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T.R. Sundaresan and ors. Vs. Director General, Civil Aviation Dept., New Delhi and ors. - Court Judgment

LegalCrystal Citation
SubjectCivil
CourtKerala High Court
Decided On
Case NumberO.P. No. 11007 of 1983-N
Judge
Reported inAIR1985Ker59
ActsAricraft Act, 1934 - Sections 5; Aircraft Rules, 1937 - Rule 78C; Constitution of India - Article 14; Administrative Law
AppellantT.R. Sundaresan and ors.
RespondentDirector General, Civil Aviation Dept., New Delhi and ors.
Appellant Advocate A.X. Varghese and; M.S. Madhusoodanan, Advs.
Respondent Advocate K.J. Joseph and; K. Prabhakaran, Advs. and;Govt. Pleader
Excerpt:
- - many to the gulf countries and some even to countries like west germany, united states, and canada. the air port, is really a small portion of the cochin port area 'cochin port' acclaimed as the queen of the arabian sea. like many other queens these days, she does not have even necessary facilities, let alone pomp or splendour of bygone days. so far so good. the competing interests of the taxi operators, the group of 77 and the rest, have to be duly considered by respondents 1 and 2. in attempting a satisfactory solution, no doubt, the strong views of the rival factions, may be useful......port does suffer from constraints of space. the air port, is really a small portion of the cochin port area 'cochin port' acclaimed as the queen of the arabian sea. like many other queens these days, she does not have even necessary facilities, let alone pomp or splendour of bygone days. the physical situation and limitation of area is such that it cannot aspire to grow to the size of the new changi air port of singapore with its 870 hectares of land reclaimed from the sea.3. the suffocating dearth of space is in a way indicated in the counter-affidavit filed on behalf of the director general, civil aviation department. it is stated therein that the civil aviation enclave, cochin, is only a naval air station belonging to the defence department and that 'the civil aviation department has.....
Judgment:
ORDER

Sukumaran, J.

1. Cochin Air Port is always vibrant with activity. Understandably so. Cochin is the commercial capital of the State. From most places on the north and some on the south in the State, air passengers bound to foreign destinations board the air-craft from this Air Port: many to the Gulf countries and some even to countries like West Germany, United States, and Canada. Those who reach the air port with rosy expectations of a birght future themselves add up to a large number. Indian sentiments are as such that large number of friends, not to say of those near and dear in the family circles, throng the air port to have a parting vision and a last wave to those leaving for distant countries. Equally enthusiastic, and more cheerful, are those who gather to receive those who return, bag and baggage, after their years of patient work and the fruits of their labour. The resultant position is that the space, reserved for departure and for arrival, always appears to be congested. Similar is the problem as regards the vehicles which carry those who come to the air port on diverse missions.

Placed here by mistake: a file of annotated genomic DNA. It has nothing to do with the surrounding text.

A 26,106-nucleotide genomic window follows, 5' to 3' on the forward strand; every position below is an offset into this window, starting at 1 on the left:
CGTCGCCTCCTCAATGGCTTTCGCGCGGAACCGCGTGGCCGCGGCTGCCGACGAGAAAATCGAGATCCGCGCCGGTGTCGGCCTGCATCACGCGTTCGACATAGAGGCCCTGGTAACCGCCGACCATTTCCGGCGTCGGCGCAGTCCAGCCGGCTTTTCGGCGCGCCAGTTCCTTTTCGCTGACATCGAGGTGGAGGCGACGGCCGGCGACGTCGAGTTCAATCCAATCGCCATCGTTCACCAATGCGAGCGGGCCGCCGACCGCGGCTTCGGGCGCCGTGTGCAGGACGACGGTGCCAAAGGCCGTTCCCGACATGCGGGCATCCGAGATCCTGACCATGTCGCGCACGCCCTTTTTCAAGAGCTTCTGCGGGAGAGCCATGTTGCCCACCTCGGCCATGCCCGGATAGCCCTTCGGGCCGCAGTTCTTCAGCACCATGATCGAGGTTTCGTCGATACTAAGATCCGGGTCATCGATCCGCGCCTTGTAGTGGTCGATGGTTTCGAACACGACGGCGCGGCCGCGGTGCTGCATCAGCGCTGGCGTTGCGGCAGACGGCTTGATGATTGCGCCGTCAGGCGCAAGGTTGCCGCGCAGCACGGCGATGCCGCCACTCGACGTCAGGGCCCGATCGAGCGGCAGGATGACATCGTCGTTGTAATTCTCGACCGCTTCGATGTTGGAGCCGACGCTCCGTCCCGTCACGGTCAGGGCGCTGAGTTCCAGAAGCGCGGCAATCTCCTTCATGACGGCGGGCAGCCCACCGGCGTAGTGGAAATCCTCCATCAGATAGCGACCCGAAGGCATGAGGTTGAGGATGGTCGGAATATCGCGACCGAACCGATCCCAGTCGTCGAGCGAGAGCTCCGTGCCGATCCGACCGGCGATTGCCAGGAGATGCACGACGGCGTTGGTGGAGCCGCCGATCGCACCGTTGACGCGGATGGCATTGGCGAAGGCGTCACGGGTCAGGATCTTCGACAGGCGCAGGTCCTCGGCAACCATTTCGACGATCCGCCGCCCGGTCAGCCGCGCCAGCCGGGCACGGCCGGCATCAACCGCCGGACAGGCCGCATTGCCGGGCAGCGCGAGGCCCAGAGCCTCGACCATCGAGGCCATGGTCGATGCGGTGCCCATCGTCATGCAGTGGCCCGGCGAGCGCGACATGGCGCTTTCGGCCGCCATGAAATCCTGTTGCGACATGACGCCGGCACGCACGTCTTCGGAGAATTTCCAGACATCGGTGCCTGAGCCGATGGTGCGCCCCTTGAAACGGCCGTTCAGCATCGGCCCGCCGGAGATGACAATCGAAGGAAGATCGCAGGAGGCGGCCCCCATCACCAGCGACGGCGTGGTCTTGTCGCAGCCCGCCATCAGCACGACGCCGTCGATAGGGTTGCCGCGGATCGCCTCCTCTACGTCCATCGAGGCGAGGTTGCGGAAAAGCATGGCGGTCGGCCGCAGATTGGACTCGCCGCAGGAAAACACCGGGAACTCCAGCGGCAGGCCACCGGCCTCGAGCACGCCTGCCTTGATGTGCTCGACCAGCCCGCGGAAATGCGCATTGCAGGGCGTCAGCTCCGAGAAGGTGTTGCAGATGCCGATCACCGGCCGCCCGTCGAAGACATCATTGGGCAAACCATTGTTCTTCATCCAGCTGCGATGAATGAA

2. The air port does suffer from constraints of space. The air port, is really a small portion of the Cochin Port area 'Cochin Port' acclaimed as the Queen of the Arabian Sea. Like many other Queens these days, she does not have even necessary facilities, let alone pomp or splendour of bygone days. The physical situation and limitation of area is such that it cannot aspire to grow to the size of the New Changi Air Port of Singapore with its 870 hectares of land reclaimed from the sea.

3. The suffocating dearth of space is in a way indicated in the counter-affidavit filed on behalf of the Director General, Civil Aviation Department. It is stated therein that the Civil Aviation Enclave, Cochin, is only a Naval Air Station belonging to the Defence Department and that 'the Civil Aviation Department has been permitted to use the land and the facilities and also to make necessary constructions for the use of the Civil Aviation Enclave.'